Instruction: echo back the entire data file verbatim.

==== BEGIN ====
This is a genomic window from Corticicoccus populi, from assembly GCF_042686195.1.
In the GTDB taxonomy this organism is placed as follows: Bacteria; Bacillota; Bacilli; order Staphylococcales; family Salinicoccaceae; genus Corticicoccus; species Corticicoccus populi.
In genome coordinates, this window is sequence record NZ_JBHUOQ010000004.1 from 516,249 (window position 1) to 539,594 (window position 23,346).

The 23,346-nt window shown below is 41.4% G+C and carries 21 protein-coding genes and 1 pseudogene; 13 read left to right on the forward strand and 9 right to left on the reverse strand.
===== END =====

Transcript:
This is a genomic window from Corticicoccus populi, from assembly GCF_042686195.1.
In the GTDB taxonomy this organism is placed as follows: Bacteria; Bacillota; Bacilli; order Staphylococcales; family Salinicoccaceae; genus Corticicoccus; species Corticicoccus populi.
In genome coordinates, this window is sequence record NZ_JBHUOQ010000004.1 from 516,249 (window position 1) to 539,594 (window position 23,346).

The 23,346-nt window shown below is 41.4% G+C and carries 21 protein-coding genes and 1 pseudogene; 13 read left to right on the forward strand and 9 right to left on the reverse strand.